Slow Growth, Low CPI Come Up Short for South Africa BondsXola Potelwa
Sluggish economic growth, inflation at a four-year low and no interest rate increases on the horizon should be a mix that’s good for bonds.
Not in February in South Africa, where new fuel taxes, the prospect of higher electricity rates and a drought that is driving up food prices are adding to headwinds for bonds already sagging amid concern the Federal Reserve is set to start raising interest rates. Investor inflation expectations over the next five years have been climbing since hitting a more than 2 1/2-year low in January.
Rand government securities lost 2.74 percent last month, the worst outcome in more than a year, according to Bank of America Merrill Lynch bond data. The average of 54 local-currency emerging-market bonds was a loss of 0.1 percent in the period, Bloomberg indexes show.
“It’s still a bit of a risky outlook for bonds, at least in the short term,” Sean McCalgan, head of real-time research at ETM Analytics, said by phone from Johannesburg on Feb. 27. “There are a number of risk factors looking further into the year on the inflation front. That has been priced in to some degree by the market together with these lingering concerns around the Fed rate outlook.”
Yields on benchmark rand bonds due December 2026 climbed two basis points to 7.64 percent by 3:15 p.m. in Johannesburg after increasing 49 basis points last month, the most after Turkey among 24 developing nations, according to data compiled by Bloomberg.
Consumer inflation will probably average 4.3 percent this year, Finance Minister Nhlanhla Nene said in his annual budget presented to lawmakers on Feb. 25. The South African Reserve Bank said in January the rate would average 3.8 percent.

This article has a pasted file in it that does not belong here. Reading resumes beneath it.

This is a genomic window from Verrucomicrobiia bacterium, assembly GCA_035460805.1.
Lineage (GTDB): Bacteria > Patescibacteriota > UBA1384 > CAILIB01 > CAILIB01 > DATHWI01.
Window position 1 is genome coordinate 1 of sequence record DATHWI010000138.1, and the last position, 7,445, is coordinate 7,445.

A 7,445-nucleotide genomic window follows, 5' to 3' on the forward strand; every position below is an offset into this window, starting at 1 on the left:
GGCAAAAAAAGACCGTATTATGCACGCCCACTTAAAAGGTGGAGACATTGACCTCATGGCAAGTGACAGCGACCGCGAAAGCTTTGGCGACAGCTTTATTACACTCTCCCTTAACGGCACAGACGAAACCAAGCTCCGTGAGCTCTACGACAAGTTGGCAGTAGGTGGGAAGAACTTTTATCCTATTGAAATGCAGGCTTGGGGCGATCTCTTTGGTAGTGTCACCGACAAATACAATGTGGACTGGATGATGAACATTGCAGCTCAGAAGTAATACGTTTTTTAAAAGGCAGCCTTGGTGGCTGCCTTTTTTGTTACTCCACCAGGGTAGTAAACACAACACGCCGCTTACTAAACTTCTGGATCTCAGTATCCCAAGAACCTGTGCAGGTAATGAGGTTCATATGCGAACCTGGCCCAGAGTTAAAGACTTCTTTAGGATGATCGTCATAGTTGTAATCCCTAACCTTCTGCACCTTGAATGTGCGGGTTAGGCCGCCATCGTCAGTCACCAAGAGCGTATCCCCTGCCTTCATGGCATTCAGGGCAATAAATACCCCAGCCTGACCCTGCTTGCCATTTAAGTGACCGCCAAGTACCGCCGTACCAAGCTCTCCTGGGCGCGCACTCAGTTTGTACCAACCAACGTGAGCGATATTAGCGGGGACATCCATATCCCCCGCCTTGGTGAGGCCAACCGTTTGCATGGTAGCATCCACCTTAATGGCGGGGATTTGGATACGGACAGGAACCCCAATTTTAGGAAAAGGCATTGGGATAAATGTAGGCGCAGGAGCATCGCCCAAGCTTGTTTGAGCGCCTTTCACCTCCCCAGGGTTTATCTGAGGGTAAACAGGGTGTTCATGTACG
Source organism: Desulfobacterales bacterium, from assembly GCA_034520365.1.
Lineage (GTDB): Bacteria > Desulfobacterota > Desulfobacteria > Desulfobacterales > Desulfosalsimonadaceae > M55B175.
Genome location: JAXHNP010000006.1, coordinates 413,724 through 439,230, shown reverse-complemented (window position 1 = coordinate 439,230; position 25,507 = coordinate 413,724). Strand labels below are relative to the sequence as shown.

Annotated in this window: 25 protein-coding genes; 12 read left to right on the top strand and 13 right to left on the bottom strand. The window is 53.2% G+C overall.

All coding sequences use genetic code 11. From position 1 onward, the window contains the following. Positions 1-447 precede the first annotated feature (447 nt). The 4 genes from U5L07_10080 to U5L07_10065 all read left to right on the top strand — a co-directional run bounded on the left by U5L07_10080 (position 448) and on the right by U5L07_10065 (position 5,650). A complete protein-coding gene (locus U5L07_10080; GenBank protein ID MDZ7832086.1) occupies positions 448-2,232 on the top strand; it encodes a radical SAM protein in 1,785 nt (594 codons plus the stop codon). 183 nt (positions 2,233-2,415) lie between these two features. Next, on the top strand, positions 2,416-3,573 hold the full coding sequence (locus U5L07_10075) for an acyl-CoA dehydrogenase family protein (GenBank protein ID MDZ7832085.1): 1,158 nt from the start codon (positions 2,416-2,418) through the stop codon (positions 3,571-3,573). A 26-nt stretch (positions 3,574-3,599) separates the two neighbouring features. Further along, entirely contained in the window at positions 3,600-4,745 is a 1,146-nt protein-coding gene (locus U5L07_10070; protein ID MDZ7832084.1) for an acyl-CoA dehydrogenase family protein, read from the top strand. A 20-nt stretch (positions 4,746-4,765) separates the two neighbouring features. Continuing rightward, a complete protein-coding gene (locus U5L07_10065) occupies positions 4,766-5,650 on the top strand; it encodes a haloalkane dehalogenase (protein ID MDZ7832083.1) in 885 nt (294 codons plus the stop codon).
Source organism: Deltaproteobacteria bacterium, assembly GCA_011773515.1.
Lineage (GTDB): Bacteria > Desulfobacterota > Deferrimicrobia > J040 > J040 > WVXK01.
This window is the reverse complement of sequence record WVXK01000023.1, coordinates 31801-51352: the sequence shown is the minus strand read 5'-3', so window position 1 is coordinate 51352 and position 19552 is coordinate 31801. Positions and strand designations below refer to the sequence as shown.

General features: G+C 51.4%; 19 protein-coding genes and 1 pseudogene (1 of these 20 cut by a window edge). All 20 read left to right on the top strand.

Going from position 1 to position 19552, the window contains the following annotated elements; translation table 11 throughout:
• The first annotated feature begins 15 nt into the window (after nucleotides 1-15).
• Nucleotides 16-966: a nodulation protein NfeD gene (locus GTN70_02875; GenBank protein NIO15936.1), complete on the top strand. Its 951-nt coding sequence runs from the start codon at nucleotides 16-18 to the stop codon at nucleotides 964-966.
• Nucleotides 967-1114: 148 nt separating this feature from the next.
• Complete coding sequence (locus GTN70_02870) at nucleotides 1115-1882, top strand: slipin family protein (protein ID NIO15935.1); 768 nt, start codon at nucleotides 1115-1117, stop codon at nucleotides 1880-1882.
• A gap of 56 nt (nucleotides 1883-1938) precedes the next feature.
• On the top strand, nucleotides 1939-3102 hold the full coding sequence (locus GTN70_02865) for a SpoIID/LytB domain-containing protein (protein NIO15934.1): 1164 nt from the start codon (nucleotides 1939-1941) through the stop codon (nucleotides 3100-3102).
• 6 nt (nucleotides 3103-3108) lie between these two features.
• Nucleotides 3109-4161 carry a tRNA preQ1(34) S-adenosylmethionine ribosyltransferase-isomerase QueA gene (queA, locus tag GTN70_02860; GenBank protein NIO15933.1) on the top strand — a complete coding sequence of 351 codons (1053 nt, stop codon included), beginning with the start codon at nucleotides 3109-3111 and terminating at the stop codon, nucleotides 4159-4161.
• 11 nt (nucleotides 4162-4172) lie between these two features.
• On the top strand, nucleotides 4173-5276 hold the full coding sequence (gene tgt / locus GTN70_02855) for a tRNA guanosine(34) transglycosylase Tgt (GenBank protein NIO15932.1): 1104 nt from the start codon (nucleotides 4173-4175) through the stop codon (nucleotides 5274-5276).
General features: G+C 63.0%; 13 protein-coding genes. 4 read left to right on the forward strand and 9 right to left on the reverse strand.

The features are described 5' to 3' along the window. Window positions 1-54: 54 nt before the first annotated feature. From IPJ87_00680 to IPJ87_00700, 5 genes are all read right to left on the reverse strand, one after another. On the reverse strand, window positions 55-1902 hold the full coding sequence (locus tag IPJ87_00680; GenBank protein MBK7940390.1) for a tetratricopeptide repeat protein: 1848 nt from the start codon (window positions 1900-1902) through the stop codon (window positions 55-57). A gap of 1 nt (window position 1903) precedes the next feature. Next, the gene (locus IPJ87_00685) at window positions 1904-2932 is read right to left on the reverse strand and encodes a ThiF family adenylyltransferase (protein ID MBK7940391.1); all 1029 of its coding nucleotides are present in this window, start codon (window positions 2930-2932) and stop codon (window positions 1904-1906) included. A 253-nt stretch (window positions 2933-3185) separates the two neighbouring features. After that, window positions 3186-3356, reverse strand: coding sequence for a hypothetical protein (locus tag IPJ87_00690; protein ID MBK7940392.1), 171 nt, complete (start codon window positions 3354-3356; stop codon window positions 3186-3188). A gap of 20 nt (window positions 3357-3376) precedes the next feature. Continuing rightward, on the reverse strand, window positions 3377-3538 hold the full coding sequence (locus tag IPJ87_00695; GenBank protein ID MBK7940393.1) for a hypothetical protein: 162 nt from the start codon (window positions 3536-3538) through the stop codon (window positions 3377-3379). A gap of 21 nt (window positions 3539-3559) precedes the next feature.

An increase in the fuel levy announced by Nene, which comes into effect on April 1, may add as much as 25 basis points to the inflation rate, according to Standard Bank Group Ltd. The finance minister also increased a levy on electricity usage and said he would support higher tariffs for Eskom Holdings SOC Ltd., the state-owned utility, while lowering projections for 2015 economic growth to 2 percent from a previous forecast of 2.5 percent.
The yield difference between five-year fixed-rate bonds and similar-maturity inflation-linked securities, a measure of investor expectations for inflation over the period known as the break-even rate, climbed 47 basis points in February to 5.4 percentage points. Foreign investors sold 11 billion rand ($960 million) of South African bonds in the month to Feb. 27, the most since November, according to Johannesburg Stock Exchange data.
With South African yields now fourth-highest among 24 emerging markets monitored by Bloomberg, investors may return to the debt, according to Michael Keenan, a strategist at Barclays Africa Group Ltd.
“I’m quite constructive on bonds in the first half of this year,” Keenan said by phone from Johannesburg on Feb. 27. “We have had quite a significant correction in February, so I think at these kind of levels you are going to get locals and potentially foreigners coming back in.”
Rising bond issuance to meet redemptions of about 439 billion rand over the next six years may also put pressure on yields. Borrowing in the current fiscal year will be 14 percent higher than projected a year ago, the National Treasury said in last week’s budget.
With corn prices surging as much as 64 percent over the past seven months, bond yields may have bottomed when they reached a 20-month low on Jan. 29.
“I don’t think the full extent of the changes affecting inflation were priced in,” Jonathan Myerson, who helps manage the equivalent of about $2.23 billion at Cadiz Asset Management Ltd., said by phone from Cape Town on Feb. 27. “The market ran way ahead of itself.”